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Paid time off for the Covid vaccine?

Paid time off for the Covid vaccine?

Paid time off for the Covid vaccine? Unsure what decision to make? Speak to an HR expert at the Hive Collaborative today. ACAS have found that a quarter of British employers have not been giving their staff paid time off for Covid-19 vaccinations. Furthermore, they have no intention of doing so going forward. Is this the correct HR decision? Back to normality? At what time will Covid-19 rules and regulations fall into the same criteria as say getting a flu jab? At which point an employer should be reasonably allowed to ask staff to use their own time to get a Covid jab? The answer might be, when the pandemic ends. The World Health Organization declared COVID-19 a pandemic on March 11, 2020. After 17 grueling and chaotic months, weary people are wondering: When will the pandemic finally end? “Even among the scientific community, you would get really different answers,” says Rachael Piltch-Loeb, a researcher and fellow with the Emergency Preparedness Research, Evaluation & Practice Program at the Harvard T.H. Chan School of Public Health. “There is no one definition of what the end of a pandemic means.” Source: National Geographic. Further ACAS Report Recommendations Furthermore, a similar percentage are refusing to provide full company sick pay to staff who are off work sick due to vaccine side effects. On a positive note, the arbitration service found that 59% have been giving staff paid time off. 4% have not been doing, but plan to do so going forward. ACAS advise that employers should support staff to get the vaccine when it is offered. It is said that this support could include paying employees for time off for the Covid-19 vaccines, side-effects or illness associated with contracting the virus. Acas Chief Executive Susan Clews said: “It’s in businesses best interests to have a vaccine policy that supports staff to take time off as fully vaccinated workers are less likely to need longer periods of time off work to recover from Covid-19.” ACAS conclude by saying, paid time off should be given to staff to obtain the vaccination. This could be at the company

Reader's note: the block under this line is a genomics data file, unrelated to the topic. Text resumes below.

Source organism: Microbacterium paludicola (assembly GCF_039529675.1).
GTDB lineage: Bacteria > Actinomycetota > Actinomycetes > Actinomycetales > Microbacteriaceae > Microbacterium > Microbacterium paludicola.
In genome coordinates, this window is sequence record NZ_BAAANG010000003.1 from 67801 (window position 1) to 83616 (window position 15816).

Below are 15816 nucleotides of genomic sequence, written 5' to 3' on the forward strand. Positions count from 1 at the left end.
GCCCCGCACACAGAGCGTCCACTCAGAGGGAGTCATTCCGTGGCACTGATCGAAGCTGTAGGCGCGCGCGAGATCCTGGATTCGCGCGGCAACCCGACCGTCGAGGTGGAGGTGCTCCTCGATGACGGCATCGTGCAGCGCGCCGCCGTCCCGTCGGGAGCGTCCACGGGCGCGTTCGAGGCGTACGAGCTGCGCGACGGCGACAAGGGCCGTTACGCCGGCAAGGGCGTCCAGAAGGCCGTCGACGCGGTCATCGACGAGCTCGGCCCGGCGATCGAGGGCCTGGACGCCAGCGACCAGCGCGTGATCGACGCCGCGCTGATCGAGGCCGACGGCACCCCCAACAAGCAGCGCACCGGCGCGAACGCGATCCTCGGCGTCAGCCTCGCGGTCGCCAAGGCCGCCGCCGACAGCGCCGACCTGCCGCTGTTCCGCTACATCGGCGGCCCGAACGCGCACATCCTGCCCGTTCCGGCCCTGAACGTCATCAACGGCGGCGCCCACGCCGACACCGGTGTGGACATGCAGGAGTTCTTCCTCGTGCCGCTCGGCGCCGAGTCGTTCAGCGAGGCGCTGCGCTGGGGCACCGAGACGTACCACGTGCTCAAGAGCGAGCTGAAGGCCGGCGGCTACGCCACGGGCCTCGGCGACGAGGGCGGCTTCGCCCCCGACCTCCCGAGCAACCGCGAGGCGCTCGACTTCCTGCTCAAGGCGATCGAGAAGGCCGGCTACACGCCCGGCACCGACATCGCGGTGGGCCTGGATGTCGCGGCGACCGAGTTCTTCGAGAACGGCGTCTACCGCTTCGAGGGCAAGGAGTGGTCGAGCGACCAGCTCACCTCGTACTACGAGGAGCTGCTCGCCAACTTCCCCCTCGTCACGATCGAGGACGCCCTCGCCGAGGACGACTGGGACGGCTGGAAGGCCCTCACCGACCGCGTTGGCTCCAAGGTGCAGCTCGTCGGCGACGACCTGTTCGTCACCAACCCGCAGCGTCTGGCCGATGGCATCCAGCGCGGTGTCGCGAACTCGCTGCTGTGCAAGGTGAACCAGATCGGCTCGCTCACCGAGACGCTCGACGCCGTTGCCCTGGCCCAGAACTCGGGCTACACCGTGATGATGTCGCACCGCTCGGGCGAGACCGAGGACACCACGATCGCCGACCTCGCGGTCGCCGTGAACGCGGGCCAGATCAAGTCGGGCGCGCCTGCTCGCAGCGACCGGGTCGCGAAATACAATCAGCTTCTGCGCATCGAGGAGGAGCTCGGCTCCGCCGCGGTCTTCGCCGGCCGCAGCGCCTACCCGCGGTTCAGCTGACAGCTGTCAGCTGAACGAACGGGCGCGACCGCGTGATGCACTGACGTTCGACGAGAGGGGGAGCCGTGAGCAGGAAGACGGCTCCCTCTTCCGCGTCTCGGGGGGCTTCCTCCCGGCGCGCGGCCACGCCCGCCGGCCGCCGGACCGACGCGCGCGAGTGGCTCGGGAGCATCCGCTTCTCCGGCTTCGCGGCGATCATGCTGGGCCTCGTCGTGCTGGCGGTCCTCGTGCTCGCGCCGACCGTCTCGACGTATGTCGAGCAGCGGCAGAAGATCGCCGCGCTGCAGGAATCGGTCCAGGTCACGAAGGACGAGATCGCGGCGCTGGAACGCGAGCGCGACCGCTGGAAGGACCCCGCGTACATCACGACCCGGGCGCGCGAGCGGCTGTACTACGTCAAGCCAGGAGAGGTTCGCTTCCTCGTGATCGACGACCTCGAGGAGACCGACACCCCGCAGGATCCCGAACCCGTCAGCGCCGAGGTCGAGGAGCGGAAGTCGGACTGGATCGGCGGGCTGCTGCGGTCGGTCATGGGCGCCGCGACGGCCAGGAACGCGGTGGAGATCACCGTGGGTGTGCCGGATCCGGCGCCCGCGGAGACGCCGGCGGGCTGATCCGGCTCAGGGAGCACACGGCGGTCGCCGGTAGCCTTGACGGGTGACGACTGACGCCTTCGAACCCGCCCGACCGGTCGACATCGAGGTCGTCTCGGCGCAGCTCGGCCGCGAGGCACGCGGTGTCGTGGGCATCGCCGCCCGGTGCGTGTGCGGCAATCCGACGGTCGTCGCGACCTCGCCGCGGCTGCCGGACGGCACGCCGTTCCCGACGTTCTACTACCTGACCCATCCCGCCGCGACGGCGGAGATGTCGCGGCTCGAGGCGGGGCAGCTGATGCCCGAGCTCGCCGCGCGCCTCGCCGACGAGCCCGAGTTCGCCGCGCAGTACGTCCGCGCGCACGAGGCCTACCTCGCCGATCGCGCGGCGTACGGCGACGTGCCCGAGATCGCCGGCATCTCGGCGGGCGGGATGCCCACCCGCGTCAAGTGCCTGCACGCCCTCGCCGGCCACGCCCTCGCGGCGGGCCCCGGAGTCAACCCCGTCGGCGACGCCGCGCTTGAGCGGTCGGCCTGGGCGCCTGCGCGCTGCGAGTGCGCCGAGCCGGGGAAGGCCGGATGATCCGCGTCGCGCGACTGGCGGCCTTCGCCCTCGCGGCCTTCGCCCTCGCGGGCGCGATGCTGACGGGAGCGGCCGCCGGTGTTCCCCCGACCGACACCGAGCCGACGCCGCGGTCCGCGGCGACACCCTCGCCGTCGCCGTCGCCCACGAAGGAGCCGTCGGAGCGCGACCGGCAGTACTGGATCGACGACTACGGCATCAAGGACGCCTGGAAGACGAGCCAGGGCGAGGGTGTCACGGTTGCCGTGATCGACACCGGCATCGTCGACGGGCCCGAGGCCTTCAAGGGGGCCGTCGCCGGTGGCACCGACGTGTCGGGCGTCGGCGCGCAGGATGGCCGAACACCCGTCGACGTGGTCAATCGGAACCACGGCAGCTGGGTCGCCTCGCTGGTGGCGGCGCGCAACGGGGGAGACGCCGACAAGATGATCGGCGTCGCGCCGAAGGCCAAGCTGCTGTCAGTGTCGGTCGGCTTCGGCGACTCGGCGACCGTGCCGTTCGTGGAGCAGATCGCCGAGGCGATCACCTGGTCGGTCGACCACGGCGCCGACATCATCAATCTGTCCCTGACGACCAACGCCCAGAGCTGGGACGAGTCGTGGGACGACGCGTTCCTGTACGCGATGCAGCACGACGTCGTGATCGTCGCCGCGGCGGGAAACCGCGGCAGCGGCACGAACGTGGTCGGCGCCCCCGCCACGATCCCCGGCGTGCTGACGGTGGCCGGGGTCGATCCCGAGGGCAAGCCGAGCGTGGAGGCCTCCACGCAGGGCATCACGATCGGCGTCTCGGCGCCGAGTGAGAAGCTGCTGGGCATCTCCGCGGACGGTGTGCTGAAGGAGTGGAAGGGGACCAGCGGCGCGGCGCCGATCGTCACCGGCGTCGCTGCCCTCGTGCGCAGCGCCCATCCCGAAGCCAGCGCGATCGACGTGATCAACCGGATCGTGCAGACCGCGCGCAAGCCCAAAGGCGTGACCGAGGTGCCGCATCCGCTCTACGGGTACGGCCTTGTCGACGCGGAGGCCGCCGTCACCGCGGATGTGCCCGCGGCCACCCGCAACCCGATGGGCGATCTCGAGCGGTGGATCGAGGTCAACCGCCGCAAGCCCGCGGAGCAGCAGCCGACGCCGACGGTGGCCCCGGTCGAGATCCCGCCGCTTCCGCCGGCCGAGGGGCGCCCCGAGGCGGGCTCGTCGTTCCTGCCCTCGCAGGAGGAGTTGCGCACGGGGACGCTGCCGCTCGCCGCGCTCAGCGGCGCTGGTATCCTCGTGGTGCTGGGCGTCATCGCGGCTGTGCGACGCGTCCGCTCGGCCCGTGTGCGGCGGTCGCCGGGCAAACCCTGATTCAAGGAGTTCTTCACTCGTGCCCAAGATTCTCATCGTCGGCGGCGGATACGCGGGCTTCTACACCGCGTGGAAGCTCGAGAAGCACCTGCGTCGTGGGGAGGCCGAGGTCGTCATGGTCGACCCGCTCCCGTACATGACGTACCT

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Starting Salaries Increase report

Starting Salaries Increase report

Starting salaries increase at a quick pace, for permanent staff, due to a rising demand for staff and a further substantial drop in candidate supply. This is according to KPMG, and the REC (Recruitment and Employment Confederation) latest UK report on Jobs. Starting Salaries Increase Report The report highlights, the rate of salary inflation is the sharpest seen in almost 24 years of data collection. The availability of candidates continued to decline rapidly in July 2021, driven by concerns regarding job security due to the pandemic, a lack of European workers due to Brexit and a generally low UK unemployment rate. For employers, we are seeing they are desperate to find good candidates for the many jobs on offer, and this is clearly and directly reflected in the starting salaries increase report. I foresee many employees will likely be motivated by this and on the lookout for opportunities with new employers. Employee Turnover Cost Employee turnover is part of the employee life-cycle and business in general. Whilst it’s healthy to bring new talent into your business, losing some of your best people can be very damaging to the business and remaining workforce. This, with the added starting salaries increase will present businesses with challenges from now and throughout the rest of the year. Nurture Employees HR departments should as ever, continue to nurture employees. Check your figures. Do you have a previously high staff turnover level? If so, it’s going to be very important that you act with professionalism and urgency now to stop this statistic developing. Reasons may include; lack of appreciation, career growth or engagement, burn out, no flexible working options. Understand why people leave. Even if you don’t have a high staff turnover record, it’s important to know why staff have left in the past. Do you keep records, and act on this information? E.g. leaving interview. Engage your Teams and People – Provide them with the tools for success. Develop your staff – This doesn’t have to cost a lot; e.g. talks at staff meetings. Establish a strong culture – Be clear about